What is my work about?
For the past few years I have been attempting to become the world’s most invisible performance artist. I have borrowed forms from social practice, anthropology, psychology, and bureaucracy in order to build situations that allow for audiences to become performers implicitly. My work crowd-sources the answers to big questions through direct, meaningful exchange. I’m currently concerned with the following: What is an intimate commons? What is audience-free performance? What kind of language develops as we capture ephemeral experience? How can material lost in translation be captured non-linguistically? I hope to find a world, not just a work, in the answers.
I am a conceptual artist who seeks to investigate the potential of the everyday as a catalyst for intimacy. I’m captivated by the common denominators of the human experience: the things that people do always. I highlight the seemingly normal as a means of questioning its stability. I am never far from the strange: not the bizarre, but the fascinating estrangement of everyday life. Originally trained as a theater director, I still embrace aspects of Brecht’s idea of alienation: the discomfort that arises from calling attention to structure through naming or pointing. That disconnect appears most clearly for me as a rupture between ourselves, and what we do without thinking. These usually unnoticed acts serve as my primary method of production and inquiry. Now I engage theater’s collaborative, multi-disciplinary form through various aspects of myself. Everything that I create – texts, situations, installations, performances – leads my participants through interconnected layers of considered engagement. In bringing these forms together, it is my desire to build a unified and multivalent world with a variety of entry points: each form serves both as translation and as layering, manifesting a density of inquiry while maintaining a flexibility for new voices and information to change the story. My hope is always that this continued questioning will encourage audiences, over time, to live differently – not in a grand sense, but simply and enduringly.
I have many influences, divided here into rough categories. For rigor, connection, and creep factor: Adrian Piper, Andrea Fraser, Vito Acconci. For use of language: Claudia Rankine, Lucy Lippard. For structure/archiving: Group Material. Additionally, as so much of my work draws from immediate experience of the world, I’m influenced by people I watch on the street, the group behaviors that manifest through internet culture, and signage in public places (even when meant for private eyes). Some elements of my projects always already exist, and it’s just a matter of finding them. I use familiar structures — bureaucracy, social rituals and games — to inspire participation and destabilize assumptions. I am full of questions that I answer through shared play. I believe in performance as participation, and installation as scrutiny. If I succeed, I will become the world’s most invisible performance artist: always present, but unseen. Without you, my work is nothing.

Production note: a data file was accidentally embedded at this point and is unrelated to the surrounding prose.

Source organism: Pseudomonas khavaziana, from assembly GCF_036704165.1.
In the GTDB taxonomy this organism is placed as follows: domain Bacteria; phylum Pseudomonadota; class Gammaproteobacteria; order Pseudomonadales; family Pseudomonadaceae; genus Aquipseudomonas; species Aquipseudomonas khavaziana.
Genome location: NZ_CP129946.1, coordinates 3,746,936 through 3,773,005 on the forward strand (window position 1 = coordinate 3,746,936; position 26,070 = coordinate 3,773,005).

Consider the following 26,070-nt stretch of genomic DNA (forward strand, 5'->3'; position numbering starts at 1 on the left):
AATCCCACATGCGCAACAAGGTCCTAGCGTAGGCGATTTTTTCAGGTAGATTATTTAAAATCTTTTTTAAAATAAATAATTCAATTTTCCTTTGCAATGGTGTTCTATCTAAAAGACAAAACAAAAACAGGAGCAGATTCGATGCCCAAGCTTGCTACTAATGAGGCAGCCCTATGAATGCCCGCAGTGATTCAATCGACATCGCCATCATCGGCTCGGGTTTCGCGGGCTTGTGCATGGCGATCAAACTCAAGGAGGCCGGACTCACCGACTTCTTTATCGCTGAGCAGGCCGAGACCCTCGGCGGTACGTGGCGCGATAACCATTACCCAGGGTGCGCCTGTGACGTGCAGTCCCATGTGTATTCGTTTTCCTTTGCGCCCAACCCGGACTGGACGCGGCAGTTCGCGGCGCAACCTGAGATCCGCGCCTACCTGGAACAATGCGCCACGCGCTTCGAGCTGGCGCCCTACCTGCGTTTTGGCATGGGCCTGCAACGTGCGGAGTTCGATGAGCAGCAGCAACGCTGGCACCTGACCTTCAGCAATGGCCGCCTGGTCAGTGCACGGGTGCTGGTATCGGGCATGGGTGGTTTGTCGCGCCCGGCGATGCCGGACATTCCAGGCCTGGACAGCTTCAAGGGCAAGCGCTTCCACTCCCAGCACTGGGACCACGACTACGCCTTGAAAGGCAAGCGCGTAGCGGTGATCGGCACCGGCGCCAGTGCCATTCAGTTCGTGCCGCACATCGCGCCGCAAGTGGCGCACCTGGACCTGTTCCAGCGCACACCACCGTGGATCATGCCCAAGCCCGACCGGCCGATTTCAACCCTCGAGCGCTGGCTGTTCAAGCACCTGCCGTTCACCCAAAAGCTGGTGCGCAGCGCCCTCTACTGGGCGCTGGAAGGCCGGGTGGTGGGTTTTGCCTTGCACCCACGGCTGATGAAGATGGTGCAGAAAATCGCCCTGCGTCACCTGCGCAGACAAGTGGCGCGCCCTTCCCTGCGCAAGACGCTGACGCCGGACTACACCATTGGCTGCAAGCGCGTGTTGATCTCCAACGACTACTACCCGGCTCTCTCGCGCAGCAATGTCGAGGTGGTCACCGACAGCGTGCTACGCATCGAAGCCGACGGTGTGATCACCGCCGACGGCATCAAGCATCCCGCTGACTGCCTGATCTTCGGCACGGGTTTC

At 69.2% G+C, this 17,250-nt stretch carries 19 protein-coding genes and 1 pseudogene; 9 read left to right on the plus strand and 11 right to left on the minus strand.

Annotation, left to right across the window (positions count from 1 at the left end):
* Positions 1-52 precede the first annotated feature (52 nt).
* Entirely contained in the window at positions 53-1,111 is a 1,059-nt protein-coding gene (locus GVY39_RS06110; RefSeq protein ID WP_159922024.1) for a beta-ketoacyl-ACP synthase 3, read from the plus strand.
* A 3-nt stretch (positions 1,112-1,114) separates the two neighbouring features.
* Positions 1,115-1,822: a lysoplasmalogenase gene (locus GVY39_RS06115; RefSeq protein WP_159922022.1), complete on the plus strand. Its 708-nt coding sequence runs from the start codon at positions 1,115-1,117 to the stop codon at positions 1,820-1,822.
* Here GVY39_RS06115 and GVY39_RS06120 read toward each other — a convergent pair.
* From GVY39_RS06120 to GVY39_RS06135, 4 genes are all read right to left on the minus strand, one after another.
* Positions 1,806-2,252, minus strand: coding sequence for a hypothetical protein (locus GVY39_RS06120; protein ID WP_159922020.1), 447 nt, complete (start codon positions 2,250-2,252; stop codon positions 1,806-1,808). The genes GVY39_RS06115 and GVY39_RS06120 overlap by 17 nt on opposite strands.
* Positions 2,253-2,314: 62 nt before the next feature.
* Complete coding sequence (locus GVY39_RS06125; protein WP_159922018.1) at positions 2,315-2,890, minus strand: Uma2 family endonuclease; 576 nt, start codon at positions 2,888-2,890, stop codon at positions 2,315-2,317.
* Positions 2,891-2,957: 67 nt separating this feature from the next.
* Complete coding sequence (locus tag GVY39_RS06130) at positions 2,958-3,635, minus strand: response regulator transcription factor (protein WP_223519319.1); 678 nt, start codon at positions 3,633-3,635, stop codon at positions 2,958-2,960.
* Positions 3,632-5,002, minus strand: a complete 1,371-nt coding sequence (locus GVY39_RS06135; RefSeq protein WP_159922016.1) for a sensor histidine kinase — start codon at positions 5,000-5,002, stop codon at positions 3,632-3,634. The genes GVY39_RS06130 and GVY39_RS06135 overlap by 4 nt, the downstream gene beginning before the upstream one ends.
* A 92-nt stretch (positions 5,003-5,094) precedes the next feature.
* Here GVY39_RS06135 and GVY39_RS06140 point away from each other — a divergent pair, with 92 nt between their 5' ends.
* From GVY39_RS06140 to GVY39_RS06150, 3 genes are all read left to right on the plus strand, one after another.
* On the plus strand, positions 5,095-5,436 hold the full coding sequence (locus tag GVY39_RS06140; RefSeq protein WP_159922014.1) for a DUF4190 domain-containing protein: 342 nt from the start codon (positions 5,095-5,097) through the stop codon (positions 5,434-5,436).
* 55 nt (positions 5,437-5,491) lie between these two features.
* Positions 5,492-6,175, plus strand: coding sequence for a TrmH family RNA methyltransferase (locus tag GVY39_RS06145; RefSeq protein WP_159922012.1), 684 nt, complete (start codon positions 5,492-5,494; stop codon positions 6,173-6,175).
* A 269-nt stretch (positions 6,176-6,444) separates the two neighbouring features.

Recent projects have asked how what we do shapes who we are (The Bureau of Self-Recognition, 2011 – 2013), or how patterns and routines make a place what it is (The Department of Local Affairs, 2014). My current project, The Book of Everyday Instruction (2015 – 2017), is an eight chapter project exploring one-on-one social interaction. The Book of Everyday Instruction investigates the particular states of flow, play, and conflict that we experience when interacting with only ourselves and one other. Conceptually, the project is the next step in my creation of performance work for no audience. The majority (if not the entirety) of The Book of Everyday Instruction’s performance aspects will be conducted in “private”: as shared pair activities between artist and participant. These private works will serve as the research platform for more public exhibition elements.
As of the date of writing this statement, The Book of Everyday Instruction has received support from SPACES (Cleveland, OH), Elsewhere (Greensboro, NC), Salisbury University (Salisbury, MD), the Lower Manhattan Cultural Council (New York, NY), Solo(s) Project House / R. Jampol Projects (Newark, NJ / New York, NY), and is in the second round of consideration for funding in Emerging Fields from Creative Capital.
The work sample in this application proposal reflects the body of work produced for The Book of Everyday Instruction, Chapter One: you+me together. you + me together was a chronicle of time spent one-on-one. Cleveland residents were invited to spend an afternoon with me, engaging in whatever activity we agreed to share. These activities were documented, timelined, and presented in exhibit format at SPACES.
The attached images are meant to demonstrate two things clearly: first, the working style and aesthetics for an existing chapter of this ongoing project; second, my ability to use conceptual, interactive performance to generate appropriate, non-documentation-based material for a static solo gallery exhibition. The exhibition contained the following elements: a series of 16 text and photo diptychs representing a formal product of my social interactions, an “evidence room” containing labeled bags and shelves of tagged objects collected during those interactions, and instructive question-cards for gallery visitors to use as a frame to their viewing experience. I also hosted a live public event (as opposed to the more private one-on-one performances) called Games for Two Players, which incorporated some of the methodologies developed over the course of the 16 private interactions.